Submitted by Rebelsun on April 9, 2004 - 10:18
The succes of WITCH prompts me to ask this: What makes comics like WITCH popular, as in global wide? Is it compelling characters, complex stories, or just some good advertising?
What is about popular comics that appeal a lot of their readers?
Submitted by Xaviar Xerexes on March 20, 2004 - 22:14
Submitted by Erik Melander on March 18, 2004 - 12:22
In his latest news post on penny-arcade.com Gabe announced that he is about to become a dad in the near future.
In about six months Kara and I are going to have a brand new little gamer running around the house..
Online, there are almost no entry barriers to the reporting and punditry market. With the advent of free blogging software, practically anyone can set up a site to report on any subject.
Submitted by Xaviar Xerexes on February 21, 2004 - 22:44
Damonk wrote a feature on the Comixpedia Approach To Reviewing Webcomics this month. None of this is really "new" to the staff, he's been telling us this since we started (even me - I have reviewed one webcomic for Comixpedia). Things did work out rather well though - we had this "Comixpedia/Webcomicsland" theme set for our one year anniversary issue before we had any idea that January's reviews would set off a lot of fans of two webcomics in particular.
"Campbell Campbell Campbell!" the thread screamed at me, flaring a red "angry" face at the top of the message board.
It was late. I was tired and sleep-deprived, and we had just officially begun the War on Terror, but I tried to steel myself for whatever the message might have to say. I tried, but not hard enough.
"I would have thought that the last story would have been enough to get him to put down the pen forever. I guess not."
Submitted by Xaviar Xerexes on January 19, 2004 - 00:22
In week 3 of our January issue, Damonk interviews the creator of Bob and George, Chris Furniss investigates the genre and giants of gaming webcomics; we review Ko Fight Club by Russ Williams and Penny Arcade by Gabe and Tycho; Damonk tackles the fine art of online argument; and Otis Frampton delivers the latest installment of the Art & Narrative column.
Stickler and Hat-trick, in association with Comixpedia presentâ€¦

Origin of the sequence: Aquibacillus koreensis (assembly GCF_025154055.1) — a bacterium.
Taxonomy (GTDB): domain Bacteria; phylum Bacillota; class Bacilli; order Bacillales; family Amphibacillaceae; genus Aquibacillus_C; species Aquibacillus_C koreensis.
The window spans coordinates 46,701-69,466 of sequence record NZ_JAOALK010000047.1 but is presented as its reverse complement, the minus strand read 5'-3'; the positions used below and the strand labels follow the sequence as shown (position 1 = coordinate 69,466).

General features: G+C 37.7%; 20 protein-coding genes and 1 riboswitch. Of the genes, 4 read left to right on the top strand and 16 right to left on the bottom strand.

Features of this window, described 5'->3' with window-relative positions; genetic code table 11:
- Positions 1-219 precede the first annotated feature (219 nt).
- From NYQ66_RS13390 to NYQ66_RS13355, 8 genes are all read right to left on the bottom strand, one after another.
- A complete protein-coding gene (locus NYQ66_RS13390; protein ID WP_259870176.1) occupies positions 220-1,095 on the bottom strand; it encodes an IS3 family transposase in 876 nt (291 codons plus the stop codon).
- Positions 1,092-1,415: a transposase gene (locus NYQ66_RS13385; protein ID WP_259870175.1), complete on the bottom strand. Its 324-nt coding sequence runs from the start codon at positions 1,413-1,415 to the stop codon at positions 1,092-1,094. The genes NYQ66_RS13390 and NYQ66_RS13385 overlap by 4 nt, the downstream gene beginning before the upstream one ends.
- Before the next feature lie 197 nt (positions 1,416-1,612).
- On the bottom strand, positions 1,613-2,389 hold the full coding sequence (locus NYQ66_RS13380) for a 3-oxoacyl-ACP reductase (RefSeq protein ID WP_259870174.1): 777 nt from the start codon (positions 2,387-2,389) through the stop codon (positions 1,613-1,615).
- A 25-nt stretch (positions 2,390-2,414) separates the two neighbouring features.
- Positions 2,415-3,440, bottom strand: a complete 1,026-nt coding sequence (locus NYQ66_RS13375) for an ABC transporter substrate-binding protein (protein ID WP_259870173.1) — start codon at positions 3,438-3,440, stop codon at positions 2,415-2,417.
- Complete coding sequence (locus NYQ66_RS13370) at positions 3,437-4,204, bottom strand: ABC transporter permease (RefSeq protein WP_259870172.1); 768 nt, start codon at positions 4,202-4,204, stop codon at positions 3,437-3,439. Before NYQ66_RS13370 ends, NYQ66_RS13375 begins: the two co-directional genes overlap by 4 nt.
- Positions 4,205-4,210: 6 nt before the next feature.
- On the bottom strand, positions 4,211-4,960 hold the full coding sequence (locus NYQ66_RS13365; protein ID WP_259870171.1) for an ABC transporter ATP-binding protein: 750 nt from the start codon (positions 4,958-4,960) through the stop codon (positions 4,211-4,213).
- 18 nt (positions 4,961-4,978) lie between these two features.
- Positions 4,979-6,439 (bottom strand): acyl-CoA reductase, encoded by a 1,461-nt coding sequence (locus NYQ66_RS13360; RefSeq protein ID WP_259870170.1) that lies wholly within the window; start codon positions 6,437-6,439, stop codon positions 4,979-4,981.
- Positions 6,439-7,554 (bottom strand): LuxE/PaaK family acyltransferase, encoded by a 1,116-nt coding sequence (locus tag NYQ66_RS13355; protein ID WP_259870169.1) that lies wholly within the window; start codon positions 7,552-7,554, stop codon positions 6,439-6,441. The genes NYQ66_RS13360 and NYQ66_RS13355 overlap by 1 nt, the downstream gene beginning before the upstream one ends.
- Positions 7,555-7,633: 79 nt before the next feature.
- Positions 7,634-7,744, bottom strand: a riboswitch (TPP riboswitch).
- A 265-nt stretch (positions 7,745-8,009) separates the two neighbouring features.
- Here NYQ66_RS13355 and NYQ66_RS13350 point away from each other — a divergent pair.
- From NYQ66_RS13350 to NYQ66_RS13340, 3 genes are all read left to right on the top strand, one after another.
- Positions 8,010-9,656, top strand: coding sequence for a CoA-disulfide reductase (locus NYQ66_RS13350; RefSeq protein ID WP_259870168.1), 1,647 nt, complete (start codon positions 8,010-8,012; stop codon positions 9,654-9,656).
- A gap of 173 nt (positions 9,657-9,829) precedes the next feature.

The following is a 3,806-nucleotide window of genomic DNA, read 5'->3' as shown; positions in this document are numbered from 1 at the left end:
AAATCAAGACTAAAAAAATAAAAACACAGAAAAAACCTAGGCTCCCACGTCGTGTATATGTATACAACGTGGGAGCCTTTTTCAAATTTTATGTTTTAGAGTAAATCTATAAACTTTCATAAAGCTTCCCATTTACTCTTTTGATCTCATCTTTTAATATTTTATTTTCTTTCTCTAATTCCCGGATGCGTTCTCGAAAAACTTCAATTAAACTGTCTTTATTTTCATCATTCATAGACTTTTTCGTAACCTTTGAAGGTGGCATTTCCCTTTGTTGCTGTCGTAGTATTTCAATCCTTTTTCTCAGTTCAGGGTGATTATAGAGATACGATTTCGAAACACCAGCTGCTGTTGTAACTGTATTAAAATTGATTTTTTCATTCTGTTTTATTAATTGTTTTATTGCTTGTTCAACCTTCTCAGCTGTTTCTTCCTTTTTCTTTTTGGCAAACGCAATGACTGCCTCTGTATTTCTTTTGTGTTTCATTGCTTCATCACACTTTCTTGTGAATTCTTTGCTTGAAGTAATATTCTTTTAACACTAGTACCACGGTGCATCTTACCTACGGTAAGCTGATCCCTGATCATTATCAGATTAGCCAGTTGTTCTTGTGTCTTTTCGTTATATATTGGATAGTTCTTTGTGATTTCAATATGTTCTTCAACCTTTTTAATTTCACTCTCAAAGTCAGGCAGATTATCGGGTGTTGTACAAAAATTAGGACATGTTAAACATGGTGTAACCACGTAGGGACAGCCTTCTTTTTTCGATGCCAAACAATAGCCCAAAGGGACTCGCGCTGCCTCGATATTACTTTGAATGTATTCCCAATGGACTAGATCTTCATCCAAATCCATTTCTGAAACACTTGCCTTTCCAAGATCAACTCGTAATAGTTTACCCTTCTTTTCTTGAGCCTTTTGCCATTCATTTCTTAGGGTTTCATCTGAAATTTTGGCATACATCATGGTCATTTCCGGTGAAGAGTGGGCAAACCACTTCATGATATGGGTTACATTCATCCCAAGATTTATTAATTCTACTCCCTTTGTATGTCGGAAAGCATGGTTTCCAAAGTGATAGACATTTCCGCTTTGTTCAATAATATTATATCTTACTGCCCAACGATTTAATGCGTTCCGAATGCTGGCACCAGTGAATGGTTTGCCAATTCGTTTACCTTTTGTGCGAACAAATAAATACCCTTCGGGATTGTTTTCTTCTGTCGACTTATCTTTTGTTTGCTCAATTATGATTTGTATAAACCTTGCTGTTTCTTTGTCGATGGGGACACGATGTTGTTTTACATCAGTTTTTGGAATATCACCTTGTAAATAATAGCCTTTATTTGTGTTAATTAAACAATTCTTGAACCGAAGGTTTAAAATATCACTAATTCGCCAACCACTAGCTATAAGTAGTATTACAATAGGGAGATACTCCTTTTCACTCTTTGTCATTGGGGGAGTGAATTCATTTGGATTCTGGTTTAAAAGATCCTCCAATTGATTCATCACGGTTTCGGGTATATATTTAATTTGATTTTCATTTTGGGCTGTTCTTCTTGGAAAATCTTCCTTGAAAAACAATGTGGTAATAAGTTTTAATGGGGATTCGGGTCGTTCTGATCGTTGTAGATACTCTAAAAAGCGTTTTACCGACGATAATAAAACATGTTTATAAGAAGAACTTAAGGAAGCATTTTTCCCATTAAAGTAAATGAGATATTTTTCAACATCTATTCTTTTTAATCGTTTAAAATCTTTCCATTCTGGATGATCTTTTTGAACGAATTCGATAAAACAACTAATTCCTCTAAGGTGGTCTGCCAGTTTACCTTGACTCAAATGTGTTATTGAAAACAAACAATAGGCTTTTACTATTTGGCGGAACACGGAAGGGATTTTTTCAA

Stickler and Hat-trick at the Keyboard
This week, they review PENNY ARCADE, created by Gabe and Tycho!
( Tonight's show is sponsored by Bigger than Lifeâ„¢ Prunes. Enhance the size of your after-dieting effects today with new and improved expanding prunes!)
Stickler: Welcome to a new year of At the Keyboard!
Hat-Trick: This week we're taking a look at one of the biggest and most successful webcomics out there, Penny Arcade, created by Tycho and Gabe, which updates on M-W-F schedule.
S: Well, let's just get this out of the way. PA is a great webcomic. When we were asked by Mr. Editor who lives under our couch to review Penny Arcade, I was a little nervousâ€¦
HT: We volunteered, dumbass. Thanks!
The mere mention of video games often evokes images of a solitary white ball bouncing between two vertically moving white paddles, with that distinctive Pong sound. Maybe it evokes images of a large gorilla hurling barrels at unsuspecting Italian men instead. No matter what you think of when you think video games, it is undeniable that games as a whole have affected our culture over the last 20 years. In the late 1970s, games like Pong revolutionized arcades, and in the 1980s, Nintendo revolutionized our living rooms with Super Mario Bros. Our generation grew up with names like Atari, Nintendo and Sega. The culture of video games has boomed in the past 5 years with the recent console wars between Microsoft, Nintendo, and Sony. With the increase of video game fans came an increase in people writing and drawing about their favorite video hobby: enter Gaming Webcomics, a genre that is not so easily classified. What are Gaming Webcomics, what are they all about, and where are they going?
Submitted by Xaviar Xerexes on January 13, 2004 - 12:21